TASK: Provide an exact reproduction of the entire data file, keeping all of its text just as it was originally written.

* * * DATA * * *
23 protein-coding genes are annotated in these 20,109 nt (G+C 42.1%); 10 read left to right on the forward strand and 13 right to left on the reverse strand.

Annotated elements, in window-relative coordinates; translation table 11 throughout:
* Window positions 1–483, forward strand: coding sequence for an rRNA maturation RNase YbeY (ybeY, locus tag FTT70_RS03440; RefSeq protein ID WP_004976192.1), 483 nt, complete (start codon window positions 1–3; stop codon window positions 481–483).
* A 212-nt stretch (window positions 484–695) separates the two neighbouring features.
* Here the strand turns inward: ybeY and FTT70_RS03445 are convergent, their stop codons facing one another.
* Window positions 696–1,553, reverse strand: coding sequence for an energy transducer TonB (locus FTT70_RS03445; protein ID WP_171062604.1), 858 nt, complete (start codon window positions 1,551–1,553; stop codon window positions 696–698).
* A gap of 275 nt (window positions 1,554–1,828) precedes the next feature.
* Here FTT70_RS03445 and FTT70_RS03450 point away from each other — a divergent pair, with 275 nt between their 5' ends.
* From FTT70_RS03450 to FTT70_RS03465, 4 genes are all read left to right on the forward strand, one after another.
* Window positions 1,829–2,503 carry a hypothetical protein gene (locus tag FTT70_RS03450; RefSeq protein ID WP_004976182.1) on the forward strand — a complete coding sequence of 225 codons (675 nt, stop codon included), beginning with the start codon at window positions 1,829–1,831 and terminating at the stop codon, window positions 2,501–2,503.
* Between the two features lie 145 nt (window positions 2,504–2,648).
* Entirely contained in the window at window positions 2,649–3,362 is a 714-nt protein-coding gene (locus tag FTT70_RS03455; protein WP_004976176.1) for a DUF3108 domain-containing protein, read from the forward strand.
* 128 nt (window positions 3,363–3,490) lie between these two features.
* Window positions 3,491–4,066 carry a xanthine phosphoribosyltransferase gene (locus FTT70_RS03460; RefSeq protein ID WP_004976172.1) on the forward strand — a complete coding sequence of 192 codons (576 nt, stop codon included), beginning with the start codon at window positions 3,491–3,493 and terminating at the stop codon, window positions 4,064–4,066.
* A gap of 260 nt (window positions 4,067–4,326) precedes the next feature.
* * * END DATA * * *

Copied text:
23 protein-coding genes are annotated in these 20,109 nt (G+C 42.1%); 10 read left to right on the forward strand and 13 right to left on the reverse strand.

Annotated elements, in window-relative coordinates; translation table 11 throughout:
* Window positions 1–483, forward strand: coding sequence for an rRNA maturation RNase YbeY (ybeY, locus tag FTT70_RS03440; RefSeq protein ID WP_004976192.1), 483 nt, complete (start codon window positions 1–3; stop codon window positions 481–483).
* A 212-nt stretch (window positions 484–695) separates the two neighbouring features.
* Here the strand turns inward: ybeY and FTT70_RS03445 are convergent, their stop codons facing one another.
* Window positions 696–1,553, reverse strand: coding sequence for an energy transducer TonB (locus FTT70_RS03445; protein ID WP_171062604.1), 858 nt, complete (start codon window positions 1,551–1,553; stop codon window positions 696–698).
* A gap of 275 nt (window positions 1,554–1,828) precedes the next feature.
* Here FTT70_RS03445 and FTT70_RS03450 point away from each other — a divergent pair, with 275 nt between their 5' ends.
* From FTT70_RS03450 to FTT70_RS03465, 4 genes are all read left to right on the forward strand, one after another.
* Window positions 1,829–2,503 carry a hypothetical protein gene (locus tag FTT70_RS03450; RefSeq protein ID WP_004976182.1) on the forward strand — a complete coding sequence of 225 codons (675 nt, stop codon included), beginning with the start codon at window positions 1,829–1,831 and terminating at the stop codon, window positions 2,501–2,503.
* Between the two features lie 145 nt (window positions 2,504–2,648).
* Entirely contained in the window at window positions 2,649–3,362 is a 714-nt protein-coding gene (locus tag FTT70_RS03455; protein WP_004976176.1) for a DUF3108 domain-containing protein, read from the forward strand.
* 128 nt (window positions 3,363–3,490) lie between these two features.
* Window positions 3,491–4,066 carry a xanthine phosphoribosyltransferase gene (locus FTT70_RS03460; RefSeq protein ID WP_004976172.1) on the forward strand — a complete coding sequence of 192 codons (576 nt, stop codon included), beginning with the start codon at window positions 3,491–3,493 and terminating at the stop codon, window positions 4,064–4,066.
* A gap of 260 nt (window positions 4,067–4,326) precedes the next feature.